Monday, July 21, 2008

Whispers and Shouts

Today's Bizarro cartoon is brought to you by Subvocalized Punch Lines. "Act them out in your head, they're funnier!"

It has been my experience that people read in very different ways. Really good readers, with large, bulging, veiny brains, can glance at words, understand their meaning in a microsecond, and move on at tremendous speed.

Average readers, like me, tend to hear a voice in their head saying the words. (Don't get me wrong, I am an avid reader and can achieve the glancing technique when I just want the info and don't care about style, but when reading for fun I slow way down.)

Then there is the third type, who move their lips and whisper as they read, usually more slowly than they would speak, often with their eyes half shut and a little drool on their chin. (This third type is not to be ridiculed, many such readers have attained great personal success.)

The punchline above is one that begs to be subvocalized, as the emphasis on the words is essential to the gag.

One of my pet peeves is when a cartoonist emphasizes the wrong words in a caption. I see this all the time. For instance, if during a heated debate one character says, "What are you talking about?!" the proper word to emphasize is "talking." But often, the word "about" or "you" will be emphasized instead. Say these aloud and hear which makes the most sense: What are you talking ABOUT?! What are YOU talking about?! (this version could make sense, but in the context of an argument, it isn't the emphasis you're looking for.) What are you TALKING about?!

That's a hypothetical example and sounds dumb, but believe me, I see this all the time. If I went on the Internets right now, I'm sure I could find an example somewhere and post it. But then I'd be deriding a colleague, which is not cool in my book. Unless it is Jim Davis, who no longer writes Garfield anyway and who could afford to buy the entire block across the street from my apartment in Brooklyn, turn it into an ice cream truck parking lot and leave the music on all night.


paddling_ghost said...

I sometimes speed-read through really boring stuff, but I appreciate fiction much more when I read it as though it's being read to me.

Is "passive aggressive" the right term for that boss? I thought "passive aggressive" meant being obstructionist through inaction (passively aggressive). (I have no real clue about psychology, so I'm probably wrong, too.)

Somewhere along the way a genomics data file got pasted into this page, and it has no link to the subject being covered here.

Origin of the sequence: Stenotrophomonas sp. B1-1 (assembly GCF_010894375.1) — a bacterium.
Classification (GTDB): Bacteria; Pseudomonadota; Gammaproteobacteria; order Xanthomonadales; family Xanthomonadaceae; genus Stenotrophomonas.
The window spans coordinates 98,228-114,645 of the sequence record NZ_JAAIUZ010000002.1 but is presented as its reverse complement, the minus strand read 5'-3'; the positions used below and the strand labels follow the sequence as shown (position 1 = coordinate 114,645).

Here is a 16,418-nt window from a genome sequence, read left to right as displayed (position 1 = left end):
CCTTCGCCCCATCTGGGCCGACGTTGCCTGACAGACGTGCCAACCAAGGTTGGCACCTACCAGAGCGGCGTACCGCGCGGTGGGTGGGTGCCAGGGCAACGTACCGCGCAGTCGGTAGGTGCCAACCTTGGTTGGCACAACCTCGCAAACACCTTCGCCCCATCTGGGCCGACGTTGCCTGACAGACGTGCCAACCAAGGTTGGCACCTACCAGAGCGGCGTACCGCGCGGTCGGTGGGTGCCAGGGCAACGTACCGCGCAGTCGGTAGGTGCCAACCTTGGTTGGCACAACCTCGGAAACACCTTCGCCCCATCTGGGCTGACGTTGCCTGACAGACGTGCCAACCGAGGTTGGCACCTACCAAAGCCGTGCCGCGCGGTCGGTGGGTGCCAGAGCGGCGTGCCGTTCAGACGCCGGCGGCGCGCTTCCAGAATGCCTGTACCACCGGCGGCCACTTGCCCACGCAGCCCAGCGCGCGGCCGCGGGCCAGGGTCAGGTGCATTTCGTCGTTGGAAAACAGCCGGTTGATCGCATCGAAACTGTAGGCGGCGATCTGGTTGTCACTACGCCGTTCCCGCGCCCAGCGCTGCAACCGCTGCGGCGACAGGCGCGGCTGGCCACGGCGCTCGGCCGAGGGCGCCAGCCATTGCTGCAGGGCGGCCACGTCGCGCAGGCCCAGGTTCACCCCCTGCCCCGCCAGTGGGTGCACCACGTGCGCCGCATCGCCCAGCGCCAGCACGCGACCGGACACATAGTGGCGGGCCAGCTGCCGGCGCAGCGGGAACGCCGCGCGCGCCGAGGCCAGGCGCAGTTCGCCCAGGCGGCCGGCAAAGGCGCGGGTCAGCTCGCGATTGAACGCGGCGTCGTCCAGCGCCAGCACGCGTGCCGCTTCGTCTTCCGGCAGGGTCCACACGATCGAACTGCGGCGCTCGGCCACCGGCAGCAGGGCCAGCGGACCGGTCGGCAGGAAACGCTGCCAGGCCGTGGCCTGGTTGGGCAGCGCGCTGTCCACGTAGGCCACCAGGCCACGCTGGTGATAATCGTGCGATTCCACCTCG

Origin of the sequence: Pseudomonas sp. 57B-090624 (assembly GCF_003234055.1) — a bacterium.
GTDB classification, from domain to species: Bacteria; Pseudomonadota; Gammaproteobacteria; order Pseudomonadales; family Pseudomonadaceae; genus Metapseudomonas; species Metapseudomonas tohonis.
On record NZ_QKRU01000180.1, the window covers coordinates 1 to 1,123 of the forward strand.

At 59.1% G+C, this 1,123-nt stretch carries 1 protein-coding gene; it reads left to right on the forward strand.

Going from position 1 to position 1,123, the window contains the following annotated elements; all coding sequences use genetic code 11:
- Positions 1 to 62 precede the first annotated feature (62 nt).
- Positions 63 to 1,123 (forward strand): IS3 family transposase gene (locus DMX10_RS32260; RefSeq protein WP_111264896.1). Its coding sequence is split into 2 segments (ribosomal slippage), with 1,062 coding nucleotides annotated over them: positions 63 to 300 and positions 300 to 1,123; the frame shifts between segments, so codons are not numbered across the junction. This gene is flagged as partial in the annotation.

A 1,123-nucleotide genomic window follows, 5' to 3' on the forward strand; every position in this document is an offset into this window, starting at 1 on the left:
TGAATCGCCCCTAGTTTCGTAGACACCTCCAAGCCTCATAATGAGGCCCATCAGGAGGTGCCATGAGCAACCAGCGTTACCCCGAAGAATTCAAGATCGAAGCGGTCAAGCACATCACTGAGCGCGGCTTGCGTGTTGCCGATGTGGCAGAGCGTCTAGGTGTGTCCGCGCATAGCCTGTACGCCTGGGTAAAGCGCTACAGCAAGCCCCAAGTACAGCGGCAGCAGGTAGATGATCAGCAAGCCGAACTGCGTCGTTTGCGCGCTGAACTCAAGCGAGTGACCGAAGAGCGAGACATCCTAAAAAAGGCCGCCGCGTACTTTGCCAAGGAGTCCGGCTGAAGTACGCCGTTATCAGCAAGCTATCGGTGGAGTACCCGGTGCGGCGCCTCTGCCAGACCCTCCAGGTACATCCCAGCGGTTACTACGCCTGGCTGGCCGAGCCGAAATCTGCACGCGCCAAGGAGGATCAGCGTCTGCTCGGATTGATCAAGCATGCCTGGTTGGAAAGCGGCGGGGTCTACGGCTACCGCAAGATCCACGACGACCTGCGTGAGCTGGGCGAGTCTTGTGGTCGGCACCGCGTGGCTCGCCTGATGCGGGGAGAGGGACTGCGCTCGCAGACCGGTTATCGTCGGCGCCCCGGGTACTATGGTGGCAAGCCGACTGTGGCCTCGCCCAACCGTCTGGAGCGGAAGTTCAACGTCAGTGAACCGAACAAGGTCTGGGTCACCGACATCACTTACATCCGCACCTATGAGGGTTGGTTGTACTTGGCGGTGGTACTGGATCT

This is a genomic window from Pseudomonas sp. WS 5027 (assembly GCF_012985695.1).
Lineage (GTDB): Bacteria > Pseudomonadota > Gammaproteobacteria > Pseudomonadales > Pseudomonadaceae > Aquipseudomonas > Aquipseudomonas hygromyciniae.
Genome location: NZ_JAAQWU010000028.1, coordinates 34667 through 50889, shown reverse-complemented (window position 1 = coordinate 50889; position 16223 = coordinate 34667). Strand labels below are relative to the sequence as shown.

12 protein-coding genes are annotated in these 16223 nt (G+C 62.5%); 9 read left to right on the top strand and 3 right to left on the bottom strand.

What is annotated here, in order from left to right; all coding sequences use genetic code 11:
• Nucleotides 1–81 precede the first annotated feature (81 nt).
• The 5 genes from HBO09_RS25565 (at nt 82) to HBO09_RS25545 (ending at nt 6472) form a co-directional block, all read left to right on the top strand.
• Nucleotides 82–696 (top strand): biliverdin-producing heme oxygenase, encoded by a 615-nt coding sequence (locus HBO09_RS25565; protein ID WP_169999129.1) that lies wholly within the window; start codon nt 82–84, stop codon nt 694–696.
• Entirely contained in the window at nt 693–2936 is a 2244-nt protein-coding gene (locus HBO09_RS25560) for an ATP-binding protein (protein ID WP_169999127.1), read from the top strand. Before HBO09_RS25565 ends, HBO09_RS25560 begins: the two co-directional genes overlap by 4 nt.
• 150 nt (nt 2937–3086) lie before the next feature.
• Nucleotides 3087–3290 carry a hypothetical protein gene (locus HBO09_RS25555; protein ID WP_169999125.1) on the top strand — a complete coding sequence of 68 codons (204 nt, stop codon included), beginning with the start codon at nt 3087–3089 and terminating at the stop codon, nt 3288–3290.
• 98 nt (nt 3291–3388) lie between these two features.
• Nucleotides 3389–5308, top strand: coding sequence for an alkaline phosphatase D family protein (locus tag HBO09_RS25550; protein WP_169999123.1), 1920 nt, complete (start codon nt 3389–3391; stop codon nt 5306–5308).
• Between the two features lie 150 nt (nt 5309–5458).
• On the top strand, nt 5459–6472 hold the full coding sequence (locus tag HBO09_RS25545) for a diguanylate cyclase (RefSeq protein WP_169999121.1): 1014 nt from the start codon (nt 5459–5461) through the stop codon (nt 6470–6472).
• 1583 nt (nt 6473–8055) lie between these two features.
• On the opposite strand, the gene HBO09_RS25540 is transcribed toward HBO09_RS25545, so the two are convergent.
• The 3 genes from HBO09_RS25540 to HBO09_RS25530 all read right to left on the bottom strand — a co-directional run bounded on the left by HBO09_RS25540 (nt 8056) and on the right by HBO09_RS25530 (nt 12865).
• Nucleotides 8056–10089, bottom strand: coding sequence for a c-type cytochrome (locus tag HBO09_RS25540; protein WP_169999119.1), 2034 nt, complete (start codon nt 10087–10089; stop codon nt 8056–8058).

Jeremy said...

When I was 11 a friend of my mom's gave me a huge box of comics, mostly Archie. I started noticing then the phenomenon you are referring to where people emphasize the word right before the word that really should be emphasized. This lead me to believe that's how things were supposed to be written.

Chalk this up as yet another fine lesson i learned from you, Dan :).

Raydancer said...

I have a nagging feeling that more comedy could be mined from the realm of subvocalization.

doug nicodemus said...

i used to practice with the 22 caliber air rifle i have by shooting at the ice cream truck's speakers but it never did any good. made me into a pretty good shot though

Michael said...

Speaking of Garfield; have you seen this site: ?
It is amazing. Jim Davis is apparently better than even he knew.
Also I am the exact same way with reading. I like to savour the words so I subvocalize. It turns everything into a play right inside my head.

disabled account said...

so i'm glad to know that i'm not the only one who notices the wrong emphasis thingermajigs.

i kind of thought i was weird for thinking it was weird.

disabled account said...

i also thought that subvocalization was just the way everyone read.

i'm learning so much today.

Anonymous said...

I learned a lot about word emphasis from reading MAD Magazine, of all things.

I don't know if they still do this, but when I was a kid the words that were supposed to be stressed were printed in boldface. At first I thought that the boldface was punching the joke, but I gradually realized that it was, in its way, teaching me how to read with expression.

It took a little while before I recognized that your comic is really meant to be read with the intent of "hearing" it in your head.

Anonymous said...

that wrong-word-emphasis thing is something i have been annoyed by for years and years.

Test Blog said...

"Erroneous bolding" happens all of the time in comic books. It's one of my biggest pet peeves to be reading a word balloon and see the wrong words bolded. I guess I must hear the characters in my head when I read, because it will take me totally out of the story when the hero or villain starts emphasizing odd words in his/her speech.

I'm not even sure why they emphasize ANY of the words in comics. I mean, when you read a novel, are random words bolded? But in comics, some letterers go hog wild with the bold. Drives me nuts.

Anyway, this is my first comment, but I've been a fan of your work for years and of your blog for a few months. Thanks for the entertainment and the occasional enlightenment. :)

Anonymous said...

One of my pet peeves is when a cartoonist emphasizes the wrong words in a caption.

Mark Trail does this so frequently that it's not annoying to me anymore. At first, I thought, how sloppy. The next few times I started to think, how dumb. But after a dozen or so times, I had to conclude, this is on purpose -- they're deliberately making a mockery of Mark Trail. The stories, the artwork, the characters, the dialogue -- everything -- now makes sense.

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